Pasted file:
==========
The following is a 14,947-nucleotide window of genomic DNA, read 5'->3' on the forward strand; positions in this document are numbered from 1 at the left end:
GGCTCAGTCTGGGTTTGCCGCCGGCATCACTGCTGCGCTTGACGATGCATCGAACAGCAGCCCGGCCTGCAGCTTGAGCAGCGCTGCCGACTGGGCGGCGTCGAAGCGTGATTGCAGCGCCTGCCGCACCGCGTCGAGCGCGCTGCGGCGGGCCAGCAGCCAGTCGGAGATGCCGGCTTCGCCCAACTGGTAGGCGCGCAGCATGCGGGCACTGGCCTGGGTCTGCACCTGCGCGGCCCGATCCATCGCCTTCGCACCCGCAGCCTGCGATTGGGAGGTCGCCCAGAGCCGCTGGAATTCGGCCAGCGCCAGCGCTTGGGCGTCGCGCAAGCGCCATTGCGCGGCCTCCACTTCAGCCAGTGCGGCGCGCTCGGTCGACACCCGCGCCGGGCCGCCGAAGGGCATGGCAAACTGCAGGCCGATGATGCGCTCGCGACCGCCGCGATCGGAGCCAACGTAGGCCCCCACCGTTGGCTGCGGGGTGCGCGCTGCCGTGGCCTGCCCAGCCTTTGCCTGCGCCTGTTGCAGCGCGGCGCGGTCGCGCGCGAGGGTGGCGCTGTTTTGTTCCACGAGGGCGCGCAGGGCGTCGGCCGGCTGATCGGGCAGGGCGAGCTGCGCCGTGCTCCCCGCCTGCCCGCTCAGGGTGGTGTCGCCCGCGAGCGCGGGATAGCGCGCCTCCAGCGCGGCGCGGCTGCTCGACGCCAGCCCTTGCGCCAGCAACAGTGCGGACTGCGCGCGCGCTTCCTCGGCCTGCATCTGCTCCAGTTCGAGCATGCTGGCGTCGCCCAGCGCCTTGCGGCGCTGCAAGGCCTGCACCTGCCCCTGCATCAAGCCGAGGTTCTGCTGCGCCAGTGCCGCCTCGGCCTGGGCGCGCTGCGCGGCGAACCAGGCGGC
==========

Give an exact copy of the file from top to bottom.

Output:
The following is a 14,947-nucleotide window of genomic DNA, read 5'->3' on the forward strand; positions in this document are numbered from 1 at the left end:
GGCTCAGTCTGGGTTTGCCGCCGGCATCACTGCTGCGCTTGACGATGCATCGAACAGCAGCCCGGCCTGCAGCTTGAGCAGCGCTGCCGACTGGGCGGCGTCGAAGCGTGATTGCAGCGCCTGCCGCACCGCGTCGAGCGCGCTGCGGCGGGCCAGCAGCCAGTCGGAGATGCCGGCTTCGCCCAACTGGTAGGCGCGCAGCATGCGGGCACTGGCCTGGGTCTGCACCTGCGCGGCCCGATCCATCGCCTTCGCACCCGCAGCCTGCGATTGGGAGGTCGCCCAGAGCCGCTGGAATTCGGCCAGCGCCAGCGCTTGGGCGTCGCGCAAGCGCCATTGCGCGGCCTCCACTTCAGCCAGTGCGGCGCGCTCGGTCGACACCCGCGCCGGGCCGCCGAAGGGCATGGCAAACTGCAGGCCGATGATGCGCTCGCGACCGCCGCGATCGGAGCCAACGTAGGCCCCCACCGTTGGCTGCGGGGTGCGCGCTGCCGTGGCCTGCCCAGCCTTTGCCTGCGCCTGTTGCAGCGCGGCGCGGTCGCGCGCGAGGGTGGCGCTGTTTTGTTCCACGAGGGCGCGCAGGGCGTCGGCCGGCTGATCGGGCAGGGCGAGCTGCGCCGTGCTCCCCGCCTGCCCGCTCAGGGTGGTGTCGCCCGCGAGCGCGGGATAGCGCGCCTCCAGCGCGGCGCGGCTGCTCGACGCCAGCCCTTGCGCCAGCAACAGTGCGGACTGCGCGCGCGCTTCCTCGGCCTGCATCTGCTCCAGTTCGAGCATGCTGGCGTCGCCCAGCGCCTTGCGGCGCTGCAAGGCCTGCACCTGCCCCTGCATCAAGCCGAGGTTCTGCTGCGCCAGTGCCGCCTCGGCCTGGGCGCGCTGCGCGGCGAACCAGGCGGC